Why Compliance is not the Safest Cyber-Security Strategy with Grant Elliott, Founder & CEO at Ostendio, Inc.

Why compliance is not the safest cyber-security strategy with Grant Elliot, Founder & CEO at Ostendio, Inc.

Hey Outcomes Rocket friends, thanks for tuning in to the podcast once again. As a leader in health care, you have big ideas great products, a story to tell, and are looking for ways to improve your reach and scale your business. However there's one tiny problem. Health care is tough to navigate and the typical sales cycle is low. That's why you should consider starting your own podcast as part of your sales and marketing strategy. At the Outcomes Rocket, I've been able to reach thousands of people every single month that I wouldn't have otherwise been able to reach if I had not started my podcast. Having this organic reach enables me to get the feedback necessary to create a podcast that delivers value that you are looking for. And the same thing goes if you start a podcast for what you could learn from your customers. The best thing about podcasting in healthcare is that we are currently at the ground level, meaning that the number of people in healthcare listening to podcasts is small but growing rapidly. I put together a free checklist for you to check out the steps on what it takes to create your own podcast. You could find that at outcomesrocket.health/podcast. Check it out today and find a new way to leverage the sales, marketing and outcomes of your business. That's outcomesrocket.health/podcast.

Welcome back once again to the outcomes rocket podcast for we chat with today's most successful and inspiring health leaders. Today I have an outstanding guest for you today. His name is Grant Elliott. He's the founder and CEO at Ostendio, Inc. He's an entrepreneurial leader with over 20 years experience in a variety of operations, customer service, product dev and most importantly in the executive capacity. His track record in this space is really attributed to what he's been able to do. He's been able to create significant growth, development and change for those seeking to make positive change in cyber security and at his work right now at Ostendio, they're actually working to change the way companies look at and manage their cyber security risk management and compliance programs. Today in healthcare, it's such a big focus for everybody to make sure that cyber security is in a positive state and that it's not interrupting our healthcare operations. So I think the topic we're going to dive into today with him is going to be very pivotal to anyone running a health care organization. So it's with a big privilege that I open up the microphone to Grant. Welcome to the podcast Grant.

Thank you Saul. So it's a pleasure to be here.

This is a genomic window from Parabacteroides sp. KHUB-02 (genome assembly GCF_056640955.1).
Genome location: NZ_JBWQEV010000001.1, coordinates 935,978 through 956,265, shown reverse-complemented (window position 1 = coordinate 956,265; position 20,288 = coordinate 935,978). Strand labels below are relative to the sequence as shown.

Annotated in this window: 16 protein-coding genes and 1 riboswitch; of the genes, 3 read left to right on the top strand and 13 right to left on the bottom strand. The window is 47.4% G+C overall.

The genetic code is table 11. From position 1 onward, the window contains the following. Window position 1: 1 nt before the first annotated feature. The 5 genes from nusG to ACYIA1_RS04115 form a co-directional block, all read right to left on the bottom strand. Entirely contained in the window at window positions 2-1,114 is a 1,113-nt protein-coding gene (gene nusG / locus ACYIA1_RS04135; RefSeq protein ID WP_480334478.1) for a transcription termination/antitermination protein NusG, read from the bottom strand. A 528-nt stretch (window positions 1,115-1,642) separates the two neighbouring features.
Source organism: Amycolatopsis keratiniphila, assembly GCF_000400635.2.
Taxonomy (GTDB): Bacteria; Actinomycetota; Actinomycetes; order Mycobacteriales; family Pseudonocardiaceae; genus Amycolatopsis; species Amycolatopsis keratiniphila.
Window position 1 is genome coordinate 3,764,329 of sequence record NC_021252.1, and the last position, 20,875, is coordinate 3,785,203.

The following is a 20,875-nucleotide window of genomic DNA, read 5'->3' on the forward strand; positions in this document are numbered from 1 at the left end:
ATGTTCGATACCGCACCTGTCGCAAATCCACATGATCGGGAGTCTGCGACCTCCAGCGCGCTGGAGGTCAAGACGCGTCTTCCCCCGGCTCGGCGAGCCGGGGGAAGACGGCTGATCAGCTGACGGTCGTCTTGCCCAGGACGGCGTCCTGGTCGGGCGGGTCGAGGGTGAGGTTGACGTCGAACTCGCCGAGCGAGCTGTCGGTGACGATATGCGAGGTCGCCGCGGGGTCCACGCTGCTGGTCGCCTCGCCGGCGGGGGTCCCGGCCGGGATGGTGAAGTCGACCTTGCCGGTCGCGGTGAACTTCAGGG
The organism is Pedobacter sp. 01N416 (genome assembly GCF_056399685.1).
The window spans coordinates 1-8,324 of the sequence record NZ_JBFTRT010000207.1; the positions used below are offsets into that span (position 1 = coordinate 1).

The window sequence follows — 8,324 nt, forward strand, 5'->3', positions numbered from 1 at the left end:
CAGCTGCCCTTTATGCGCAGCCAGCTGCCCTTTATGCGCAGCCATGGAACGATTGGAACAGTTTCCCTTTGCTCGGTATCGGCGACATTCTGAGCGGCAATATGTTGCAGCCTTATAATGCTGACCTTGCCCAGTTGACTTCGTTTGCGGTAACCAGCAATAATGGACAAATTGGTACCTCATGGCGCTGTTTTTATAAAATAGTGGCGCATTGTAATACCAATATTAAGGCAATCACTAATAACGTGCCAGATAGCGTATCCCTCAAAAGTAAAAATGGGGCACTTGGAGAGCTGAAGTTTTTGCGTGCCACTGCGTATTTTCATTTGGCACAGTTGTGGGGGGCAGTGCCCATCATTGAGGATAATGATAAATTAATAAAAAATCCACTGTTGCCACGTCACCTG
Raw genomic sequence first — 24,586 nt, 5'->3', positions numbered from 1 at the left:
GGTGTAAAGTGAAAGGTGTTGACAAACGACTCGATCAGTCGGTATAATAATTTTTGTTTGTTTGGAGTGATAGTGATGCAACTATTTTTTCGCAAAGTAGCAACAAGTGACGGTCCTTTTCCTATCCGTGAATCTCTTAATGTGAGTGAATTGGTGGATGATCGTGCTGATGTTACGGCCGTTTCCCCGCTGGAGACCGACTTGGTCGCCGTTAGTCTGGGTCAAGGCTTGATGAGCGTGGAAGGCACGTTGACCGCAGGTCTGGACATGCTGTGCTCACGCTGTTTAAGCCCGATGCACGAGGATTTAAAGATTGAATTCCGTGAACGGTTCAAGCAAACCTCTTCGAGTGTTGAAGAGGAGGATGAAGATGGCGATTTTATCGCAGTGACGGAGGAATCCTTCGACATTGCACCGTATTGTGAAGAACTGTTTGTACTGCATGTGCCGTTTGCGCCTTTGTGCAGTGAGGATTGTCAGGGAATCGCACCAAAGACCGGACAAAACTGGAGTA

It's a pleasure to have you here. Now Grant you obviously span various industries but you do have a niche in the health care market. What got you interested in spending more time within the sector?

Yeah it's a great question though from my perspective my background predominately was telecommunications as I'm sure that you can tell from my accent or not native to the U.S. And so I work for a Brit British Telecom for a number of years and based on incapacities protoplasmic marketing operations etc. That kind of brought me over to U.S. had for a short period of time for AT&T so I always had up the networking event to why that rolled over the mid 2000s. I had the opportunity to work for a digital pioneer and digital and tech company and the connection really was that they were doing a lot with the SMS. they were building health information systems and in rural countries you know Eastern Africa, Indonesia, India. We are the general infrastructure wasn't mature. And so they were actually using cell phones and internet particular the method communicate and manage drug inventory. that built to those et cetera. And so that was the kind of connection you know this telecom background to digital health company that we've seen using communications as a primary means of channels. And really what got me into the digital space and then from that point on you know I've just been really fascinated with you know obviously the security aspect, the risk management aspect to be able to do that and what the chief operations officer and chief information security officer of digital health company and that is really what got me involved and you know conducting audits for you know some of the major peers, providers pharmaceutical organizations and really you know ultimately to recognize that our journey just Hoboken the security of supplies managers peacefully voice within this particular segment.

Super fascinating Grant and you've worn a lot of hats and you've seen the various scenarios that could happen and you've helped organizations plan for that have helped protect them against these these types of cyber attacks but also weaknesses in their own network. If you take a look at the entire arena of cyber security and health care what do you think is a hot topic that needs to be done on these leaders minds listening right now?